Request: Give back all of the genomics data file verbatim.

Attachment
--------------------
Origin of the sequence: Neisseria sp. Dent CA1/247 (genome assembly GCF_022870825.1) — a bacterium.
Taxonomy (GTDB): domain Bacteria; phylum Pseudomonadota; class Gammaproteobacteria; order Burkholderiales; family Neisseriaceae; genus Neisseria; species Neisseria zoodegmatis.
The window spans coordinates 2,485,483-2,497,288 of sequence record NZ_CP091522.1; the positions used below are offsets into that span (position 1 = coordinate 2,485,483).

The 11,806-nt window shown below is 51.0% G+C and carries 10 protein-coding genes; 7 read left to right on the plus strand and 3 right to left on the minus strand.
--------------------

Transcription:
Origin of the sequence: Neisseria sp. Dent CA1/247 (genome assembly GCF_022870825.1) — a bacterium.
Taxonomy (GTDB): domain Bacteria; phylum Pseudomonadota; class Gammaproteobacteria; order Burkholderiales; family Neisseriaceae; genus Neisseria; species Neisseria zoodegmatis.
The window spans coordinates 2,485,483-2,497,288 of sequence record NZ_CP091522.1; the positions used below are offsets into that span (position 1 = coordinate 2,485,483).

The 11,806-nt window shown below is 51.0% G+C and carries 10 protein-coding genes; 7 read left to right on the plus strand and 3 right to left on the minus strand.